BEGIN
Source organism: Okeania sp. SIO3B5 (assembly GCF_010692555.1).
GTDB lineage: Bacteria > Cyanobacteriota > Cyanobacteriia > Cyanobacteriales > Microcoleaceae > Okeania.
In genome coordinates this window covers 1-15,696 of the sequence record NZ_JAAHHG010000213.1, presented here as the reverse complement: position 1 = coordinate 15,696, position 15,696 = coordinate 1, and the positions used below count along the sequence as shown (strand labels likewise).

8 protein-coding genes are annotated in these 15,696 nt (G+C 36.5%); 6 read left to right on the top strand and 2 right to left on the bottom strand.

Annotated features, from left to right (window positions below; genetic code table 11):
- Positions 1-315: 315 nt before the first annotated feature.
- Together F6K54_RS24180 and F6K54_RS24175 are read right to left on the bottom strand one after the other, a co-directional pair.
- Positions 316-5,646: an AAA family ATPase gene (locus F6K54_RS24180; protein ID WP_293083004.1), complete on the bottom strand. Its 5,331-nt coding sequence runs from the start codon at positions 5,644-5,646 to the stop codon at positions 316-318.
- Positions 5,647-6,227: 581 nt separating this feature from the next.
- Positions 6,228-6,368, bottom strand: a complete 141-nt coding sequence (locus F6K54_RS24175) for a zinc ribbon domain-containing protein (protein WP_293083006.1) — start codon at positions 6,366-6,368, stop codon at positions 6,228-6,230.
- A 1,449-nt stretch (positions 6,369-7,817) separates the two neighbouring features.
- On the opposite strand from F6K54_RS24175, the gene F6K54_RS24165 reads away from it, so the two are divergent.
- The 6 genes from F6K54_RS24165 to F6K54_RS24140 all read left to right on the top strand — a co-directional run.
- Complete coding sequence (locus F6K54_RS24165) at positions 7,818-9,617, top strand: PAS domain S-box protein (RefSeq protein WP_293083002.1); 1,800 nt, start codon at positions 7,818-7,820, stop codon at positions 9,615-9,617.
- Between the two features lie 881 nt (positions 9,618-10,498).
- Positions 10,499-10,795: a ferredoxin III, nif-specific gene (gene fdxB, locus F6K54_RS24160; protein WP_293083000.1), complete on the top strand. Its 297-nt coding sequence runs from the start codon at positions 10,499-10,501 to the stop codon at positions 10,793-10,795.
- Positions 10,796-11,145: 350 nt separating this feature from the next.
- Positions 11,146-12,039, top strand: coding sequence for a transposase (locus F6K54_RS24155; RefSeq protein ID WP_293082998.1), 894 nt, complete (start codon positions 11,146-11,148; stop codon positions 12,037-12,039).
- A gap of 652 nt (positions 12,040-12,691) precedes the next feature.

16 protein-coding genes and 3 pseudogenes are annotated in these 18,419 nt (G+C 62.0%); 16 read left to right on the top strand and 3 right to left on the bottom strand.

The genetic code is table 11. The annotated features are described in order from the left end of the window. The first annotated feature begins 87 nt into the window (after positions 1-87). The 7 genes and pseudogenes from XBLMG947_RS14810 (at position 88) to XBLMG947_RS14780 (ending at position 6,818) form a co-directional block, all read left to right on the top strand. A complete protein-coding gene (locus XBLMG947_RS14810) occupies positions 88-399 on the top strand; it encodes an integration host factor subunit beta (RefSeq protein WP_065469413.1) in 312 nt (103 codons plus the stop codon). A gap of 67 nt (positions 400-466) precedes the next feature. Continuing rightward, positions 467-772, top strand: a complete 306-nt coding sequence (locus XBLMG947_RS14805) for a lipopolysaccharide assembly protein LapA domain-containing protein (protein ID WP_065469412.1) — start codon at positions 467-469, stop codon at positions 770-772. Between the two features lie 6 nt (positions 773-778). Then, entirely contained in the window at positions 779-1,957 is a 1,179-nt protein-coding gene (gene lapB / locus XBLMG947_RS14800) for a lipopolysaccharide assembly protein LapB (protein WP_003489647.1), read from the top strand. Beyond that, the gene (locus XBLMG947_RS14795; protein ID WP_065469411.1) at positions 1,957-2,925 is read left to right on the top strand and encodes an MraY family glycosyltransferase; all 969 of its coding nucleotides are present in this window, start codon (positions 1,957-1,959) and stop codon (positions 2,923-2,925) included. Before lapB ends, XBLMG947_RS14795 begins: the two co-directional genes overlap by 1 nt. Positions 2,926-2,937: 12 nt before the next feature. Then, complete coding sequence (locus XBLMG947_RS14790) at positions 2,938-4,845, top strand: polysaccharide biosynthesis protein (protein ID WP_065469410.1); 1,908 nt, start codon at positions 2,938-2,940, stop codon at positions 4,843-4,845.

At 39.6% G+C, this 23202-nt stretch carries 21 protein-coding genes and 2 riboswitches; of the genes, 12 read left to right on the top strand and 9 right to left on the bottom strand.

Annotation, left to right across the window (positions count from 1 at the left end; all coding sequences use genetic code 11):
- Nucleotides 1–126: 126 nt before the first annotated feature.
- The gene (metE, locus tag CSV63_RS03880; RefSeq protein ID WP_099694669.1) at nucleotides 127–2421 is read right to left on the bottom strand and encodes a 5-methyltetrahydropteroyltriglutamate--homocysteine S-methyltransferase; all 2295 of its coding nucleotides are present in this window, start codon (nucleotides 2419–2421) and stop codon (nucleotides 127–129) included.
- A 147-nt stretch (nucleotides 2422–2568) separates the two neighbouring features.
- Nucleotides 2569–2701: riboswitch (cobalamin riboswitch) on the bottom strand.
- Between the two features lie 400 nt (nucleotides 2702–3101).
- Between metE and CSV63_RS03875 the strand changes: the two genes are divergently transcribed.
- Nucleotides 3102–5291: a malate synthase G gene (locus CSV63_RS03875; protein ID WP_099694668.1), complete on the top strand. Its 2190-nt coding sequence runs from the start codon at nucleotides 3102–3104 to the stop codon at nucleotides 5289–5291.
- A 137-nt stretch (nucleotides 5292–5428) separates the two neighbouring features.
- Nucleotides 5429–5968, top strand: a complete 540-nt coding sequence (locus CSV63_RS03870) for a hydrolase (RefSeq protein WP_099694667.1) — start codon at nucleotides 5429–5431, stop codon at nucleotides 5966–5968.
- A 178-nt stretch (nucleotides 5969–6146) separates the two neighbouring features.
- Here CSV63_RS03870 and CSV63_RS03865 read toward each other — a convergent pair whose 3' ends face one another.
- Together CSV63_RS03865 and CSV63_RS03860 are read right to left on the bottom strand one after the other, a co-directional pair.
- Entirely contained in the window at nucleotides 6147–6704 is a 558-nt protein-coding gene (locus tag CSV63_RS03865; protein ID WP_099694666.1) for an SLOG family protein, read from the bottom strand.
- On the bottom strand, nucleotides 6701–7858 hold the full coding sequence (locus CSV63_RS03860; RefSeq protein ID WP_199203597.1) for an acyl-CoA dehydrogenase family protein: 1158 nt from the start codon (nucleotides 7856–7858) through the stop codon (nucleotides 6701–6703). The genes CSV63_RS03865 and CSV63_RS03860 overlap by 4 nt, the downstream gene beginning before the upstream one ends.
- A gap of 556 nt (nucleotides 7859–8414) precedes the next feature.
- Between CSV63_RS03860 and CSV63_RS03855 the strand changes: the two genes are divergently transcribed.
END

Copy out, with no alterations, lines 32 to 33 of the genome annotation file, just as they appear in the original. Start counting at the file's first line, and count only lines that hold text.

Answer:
- Nucleotides 5429–5968, top strand: a complete 540-nt coding sequence (locus CSV63_RS03870) for a hydrolase (RefSeq protein WP_099694667.1) — start codon at nucleotides 5429–5431, stop codon at nucleotides 5966–5968.
- A 178-nt stretch (nucleotides 5969–6146) separates the two neighbouring features.